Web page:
I stayed home to catch up on work, which meant writing this blog post about my org's work in the context of police violence. (Official Organizational Statements declaring solidarity with Black people have become a thing in the past few days, which is part of what makes this time--this violence, this uprising--feel like a tipping point, like the moment homophobia finally became an unacceptable default mode. Of course, homophobia has not gone away and even most of my nicest straight friends are casually heterocentric. So tipping points are not victory, but they are a victory, a big wave in a sea of incremental change.) (Official Organizational Statements also bump up against my dislike of platitudes and virtue signaling, but if I want people to accept me when I'm awkwardly doing my best, I will try to return the favor.)
I felt good about the post. I didn't consider going to a protest, and I wondered if it was because I didn't care as much about police violence or Black people as I did about other things I've protested in my life: children in cages, gun violence, Trump's election, the end of affirmative action in the UC system, the failure of McDonald's to put veggie burgers on the menu in the nineties. That's probably something I should think about more. But also there's a pandemic going on, and cops and the National Guard are doing scary-ass shit. A better person would say "I'm going to use my white privilege to put my body between a Black person and a police officer." I am a frightened person who would rather use my hopefully long life to do quiet, decent work in the general direction of justice, to interrogate my thinking and lurch unsteadily forward. It takes all kinds...right?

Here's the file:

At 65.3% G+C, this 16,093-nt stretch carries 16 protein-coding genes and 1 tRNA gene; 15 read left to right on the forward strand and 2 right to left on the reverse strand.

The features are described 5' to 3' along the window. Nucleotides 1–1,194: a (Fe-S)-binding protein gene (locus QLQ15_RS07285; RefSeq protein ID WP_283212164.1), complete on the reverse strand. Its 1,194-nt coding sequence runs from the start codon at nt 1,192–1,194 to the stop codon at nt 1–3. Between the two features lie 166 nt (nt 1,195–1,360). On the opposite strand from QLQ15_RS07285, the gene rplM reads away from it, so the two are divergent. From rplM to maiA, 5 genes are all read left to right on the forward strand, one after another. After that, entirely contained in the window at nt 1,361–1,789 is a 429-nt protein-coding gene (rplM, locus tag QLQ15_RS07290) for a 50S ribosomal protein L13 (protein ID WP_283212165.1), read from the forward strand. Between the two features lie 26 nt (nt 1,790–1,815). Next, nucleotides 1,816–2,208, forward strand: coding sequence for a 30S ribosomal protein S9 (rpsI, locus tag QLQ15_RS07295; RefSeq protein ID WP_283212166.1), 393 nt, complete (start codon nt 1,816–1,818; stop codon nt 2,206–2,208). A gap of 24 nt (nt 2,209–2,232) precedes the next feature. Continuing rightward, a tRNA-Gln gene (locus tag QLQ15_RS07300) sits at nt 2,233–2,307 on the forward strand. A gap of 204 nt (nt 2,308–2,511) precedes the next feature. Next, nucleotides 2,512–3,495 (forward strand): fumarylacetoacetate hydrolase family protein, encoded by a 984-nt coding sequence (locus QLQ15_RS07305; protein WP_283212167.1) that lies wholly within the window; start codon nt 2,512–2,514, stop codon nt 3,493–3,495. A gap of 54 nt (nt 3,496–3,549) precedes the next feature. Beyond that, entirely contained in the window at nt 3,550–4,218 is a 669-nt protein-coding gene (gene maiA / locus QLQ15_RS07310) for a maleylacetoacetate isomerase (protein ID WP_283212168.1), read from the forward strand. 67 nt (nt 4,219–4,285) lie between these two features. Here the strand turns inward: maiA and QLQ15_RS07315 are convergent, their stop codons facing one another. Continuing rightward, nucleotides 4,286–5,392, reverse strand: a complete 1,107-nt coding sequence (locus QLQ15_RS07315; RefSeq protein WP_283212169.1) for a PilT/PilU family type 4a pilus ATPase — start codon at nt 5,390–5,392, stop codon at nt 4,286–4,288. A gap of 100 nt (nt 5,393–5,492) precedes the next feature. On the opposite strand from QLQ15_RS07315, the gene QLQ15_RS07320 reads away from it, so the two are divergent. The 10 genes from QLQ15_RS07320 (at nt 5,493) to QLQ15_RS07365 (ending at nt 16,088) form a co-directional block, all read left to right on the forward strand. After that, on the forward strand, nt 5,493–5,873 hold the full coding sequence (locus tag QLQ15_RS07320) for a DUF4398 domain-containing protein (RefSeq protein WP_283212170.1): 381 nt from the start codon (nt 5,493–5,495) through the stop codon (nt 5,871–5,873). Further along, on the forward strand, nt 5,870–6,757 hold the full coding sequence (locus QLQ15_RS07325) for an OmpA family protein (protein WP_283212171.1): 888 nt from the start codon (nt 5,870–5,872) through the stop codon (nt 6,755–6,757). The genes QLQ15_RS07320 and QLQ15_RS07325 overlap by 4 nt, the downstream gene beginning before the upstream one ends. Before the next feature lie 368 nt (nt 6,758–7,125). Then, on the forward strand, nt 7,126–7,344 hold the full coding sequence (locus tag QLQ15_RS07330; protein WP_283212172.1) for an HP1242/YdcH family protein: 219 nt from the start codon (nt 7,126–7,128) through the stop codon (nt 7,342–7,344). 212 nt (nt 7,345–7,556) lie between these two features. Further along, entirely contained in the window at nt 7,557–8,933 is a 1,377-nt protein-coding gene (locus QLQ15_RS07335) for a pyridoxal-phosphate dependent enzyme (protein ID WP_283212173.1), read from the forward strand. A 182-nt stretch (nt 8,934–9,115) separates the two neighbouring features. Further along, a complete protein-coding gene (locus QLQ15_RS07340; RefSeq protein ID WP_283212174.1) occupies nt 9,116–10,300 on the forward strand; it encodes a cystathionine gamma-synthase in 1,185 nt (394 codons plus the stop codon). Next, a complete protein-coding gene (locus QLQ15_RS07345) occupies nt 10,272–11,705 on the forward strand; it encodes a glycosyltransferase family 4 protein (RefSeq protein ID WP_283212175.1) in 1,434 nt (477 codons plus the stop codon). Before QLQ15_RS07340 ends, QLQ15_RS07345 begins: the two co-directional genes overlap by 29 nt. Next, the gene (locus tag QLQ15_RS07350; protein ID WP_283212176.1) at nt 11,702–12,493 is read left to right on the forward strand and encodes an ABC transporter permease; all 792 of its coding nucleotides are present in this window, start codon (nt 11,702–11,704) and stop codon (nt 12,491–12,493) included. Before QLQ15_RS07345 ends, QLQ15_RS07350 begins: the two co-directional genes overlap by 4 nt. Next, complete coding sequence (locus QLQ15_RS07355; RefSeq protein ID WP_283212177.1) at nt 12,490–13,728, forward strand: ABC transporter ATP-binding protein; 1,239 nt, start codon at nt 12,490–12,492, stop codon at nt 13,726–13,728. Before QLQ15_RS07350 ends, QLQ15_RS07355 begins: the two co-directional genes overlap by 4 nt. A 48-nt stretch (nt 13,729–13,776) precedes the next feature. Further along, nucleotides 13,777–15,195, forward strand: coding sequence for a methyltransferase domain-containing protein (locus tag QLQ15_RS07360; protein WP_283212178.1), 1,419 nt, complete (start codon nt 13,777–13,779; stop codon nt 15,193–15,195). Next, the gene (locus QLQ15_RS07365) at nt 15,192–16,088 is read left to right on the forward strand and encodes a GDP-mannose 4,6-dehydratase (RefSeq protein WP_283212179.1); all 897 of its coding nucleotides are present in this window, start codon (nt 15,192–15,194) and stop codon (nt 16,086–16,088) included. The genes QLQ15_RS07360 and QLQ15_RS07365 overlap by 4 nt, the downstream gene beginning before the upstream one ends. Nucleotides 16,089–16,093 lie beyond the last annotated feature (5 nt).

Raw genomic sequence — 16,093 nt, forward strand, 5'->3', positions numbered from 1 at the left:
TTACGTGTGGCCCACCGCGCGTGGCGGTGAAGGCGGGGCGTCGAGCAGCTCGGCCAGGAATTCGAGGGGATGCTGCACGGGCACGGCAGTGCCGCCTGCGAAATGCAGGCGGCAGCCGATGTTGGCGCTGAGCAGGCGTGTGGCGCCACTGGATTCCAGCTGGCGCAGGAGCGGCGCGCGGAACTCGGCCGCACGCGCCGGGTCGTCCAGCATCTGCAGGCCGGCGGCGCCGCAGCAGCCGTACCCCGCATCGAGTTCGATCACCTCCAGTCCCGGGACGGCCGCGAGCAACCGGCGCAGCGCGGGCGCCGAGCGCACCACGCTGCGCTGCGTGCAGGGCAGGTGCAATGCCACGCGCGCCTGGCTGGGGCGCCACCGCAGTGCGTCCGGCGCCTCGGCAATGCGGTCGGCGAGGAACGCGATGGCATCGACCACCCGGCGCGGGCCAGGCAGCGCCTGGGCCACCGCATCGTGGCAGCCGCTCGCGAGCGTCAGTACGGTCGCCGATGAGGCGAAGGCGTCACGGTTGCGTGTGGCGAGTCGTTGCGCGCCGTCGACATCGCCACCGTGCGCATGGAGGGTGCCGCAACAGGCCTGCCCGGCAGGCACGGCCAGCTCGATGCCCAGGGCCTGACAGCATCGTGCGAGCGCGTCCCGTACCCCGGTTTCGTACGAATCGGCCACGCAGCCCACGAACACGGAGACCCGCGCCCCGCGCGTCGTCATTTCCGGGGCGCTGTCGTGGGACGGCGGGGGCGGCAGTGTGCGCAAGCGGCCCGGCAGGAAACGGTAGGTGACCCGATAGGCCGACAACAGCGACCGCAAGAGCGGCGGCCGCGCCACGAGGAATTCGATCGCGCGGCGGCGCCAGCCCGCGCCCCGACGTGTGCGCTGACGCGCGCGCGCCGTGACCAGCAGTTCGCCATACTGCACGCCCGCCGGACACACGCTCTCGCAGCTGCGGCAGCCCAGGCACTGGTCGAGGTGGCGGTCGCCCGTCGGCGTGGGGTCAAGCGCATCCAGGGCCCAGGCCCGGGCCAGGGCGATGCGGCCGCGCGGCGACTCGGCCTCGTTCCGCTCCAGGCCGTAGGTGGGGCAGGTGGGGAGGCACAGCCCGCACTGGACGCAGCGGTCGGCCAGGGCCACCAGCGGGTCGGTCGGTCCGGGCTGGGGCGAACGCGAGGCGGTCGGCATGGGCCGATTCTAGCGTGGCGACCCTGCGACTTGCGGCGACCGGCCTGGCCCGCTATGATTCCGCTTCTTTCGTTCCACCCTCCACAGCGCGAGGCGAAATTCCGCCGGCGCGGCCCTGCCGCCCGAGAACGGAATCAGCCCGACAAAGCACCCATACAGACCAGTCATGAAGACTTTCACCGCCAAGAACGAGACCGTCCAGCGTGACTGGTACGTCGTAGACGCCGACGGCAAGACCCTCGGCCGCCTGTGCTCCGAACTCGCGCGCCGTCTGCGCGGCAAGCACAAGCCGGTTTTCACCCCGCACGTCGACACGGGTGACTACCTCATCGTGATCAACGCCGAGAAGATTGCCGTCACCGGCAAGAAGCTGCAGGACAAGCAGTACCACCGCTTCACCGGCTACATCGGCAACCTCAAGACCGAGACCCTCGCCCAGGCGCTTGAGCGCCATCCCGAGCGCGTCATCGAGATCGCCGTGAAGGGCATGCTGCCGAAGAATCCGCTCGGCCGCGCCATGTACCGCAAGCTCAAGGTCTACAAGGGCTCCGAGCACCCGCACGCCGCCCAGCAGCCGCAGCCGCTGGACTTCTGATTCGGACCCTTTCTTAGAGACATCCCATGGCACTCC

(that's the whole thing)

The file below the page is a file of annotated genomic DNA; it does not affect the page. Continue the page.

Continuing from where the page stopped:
Working this week has been emotional and confusing and frustrating. We were supposed to have a virtual gala last night, which was already our Plan B. We postponed it because our board and staff agreed it wasn't the right time. But it took a lot of fast-flying emails and Zoom meetings to arrive at that decision, and in the meantime, I drafted a half dozen mass communications that never saw the light of day.
But as I told the handful of people I talk to these days, If the biggest impact that police violence has on my life is that I have to write a blog post on a Sunday, I'm doing okay.
"Okay" right now means exhaustion on top of exhaustion. I was already fried from trying to work and parent at the same time, which is totally unsustainable yet somehow being sustained, and now plans have shifted again. My life feels like one big inbox of unanswered emails.